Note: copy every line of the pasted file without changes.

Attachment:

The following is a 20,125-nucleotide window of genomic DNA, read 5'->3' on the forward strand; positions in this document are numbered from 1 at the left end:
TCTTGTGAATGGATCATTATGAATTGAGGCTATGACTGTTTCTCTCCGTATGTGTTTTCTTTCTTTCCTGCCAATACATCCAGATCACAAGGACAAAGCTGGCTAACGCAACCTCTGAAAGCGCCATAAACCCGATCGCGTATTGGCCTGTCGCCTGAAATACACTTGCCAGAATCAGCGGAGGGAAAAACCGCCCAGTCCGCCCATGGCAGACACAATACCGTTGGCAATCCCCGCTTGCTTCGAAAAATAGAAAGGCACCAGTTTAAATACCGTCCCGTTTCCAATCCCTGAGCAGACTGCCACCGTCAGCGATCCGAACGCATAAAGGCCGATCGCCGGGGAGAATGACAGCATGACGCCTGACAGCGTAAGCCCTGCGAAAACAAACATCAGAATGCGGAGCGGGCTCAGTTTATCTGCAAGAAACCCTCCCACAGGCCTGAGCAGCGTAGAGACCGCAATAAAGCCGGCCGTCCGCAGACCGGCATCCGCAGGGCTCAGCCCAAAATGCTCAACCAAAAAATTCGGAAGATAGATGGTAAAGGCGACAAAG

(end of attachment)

The following is a 20,125-nucleotide window of genomic DNA, read 5'->3' on the forward strand; positions in this document are numbered from 1 at the left end:
TCTTGTGAATGGATCATTATGAATTGAGGCTATGACTGTTTCTCTCCGTATGTGTTTTCTTTCTTTCCTGCCAATACATCCAGATCACAAGGACAAAGCTGGCTAACGCAACCTCTGAAAGCGCCATAAACCCGATCGCGTATTGGCCTGTCGCCTGAAATACACTTGCCAGAATCAGCGGAGGGAAAAACCGCCCAGTCCGCCCATGGCAGACACAATACCGTTGGCAATCCCCGCTTGCTTCGAAAAATAGAAAGGCACCAGTTTAAATACCGTCCCGTTTCCAATCCCTGAGCAGACTGCCACCGTCAGCGATCCGAACGCATAAAGGCCGATCGCCGGGGAGAATGACAGCATGACGCCTGACAGCGTAAGCCCTGCGAAAACAAACATCAGAATGCGGAGCGGGCTCAGTTTATCTGCAAGAAACCCTCCCACAGGCCTGAGCAGCGTAGAGACCGCAATAAAGCCGGCCGTCCGCAGACCGGCATCCGCAGGGCTCAGCCCAAAATGCTCAACCAAAAAATTCGGAAGATAGATGGTAAAGGCGACAAAG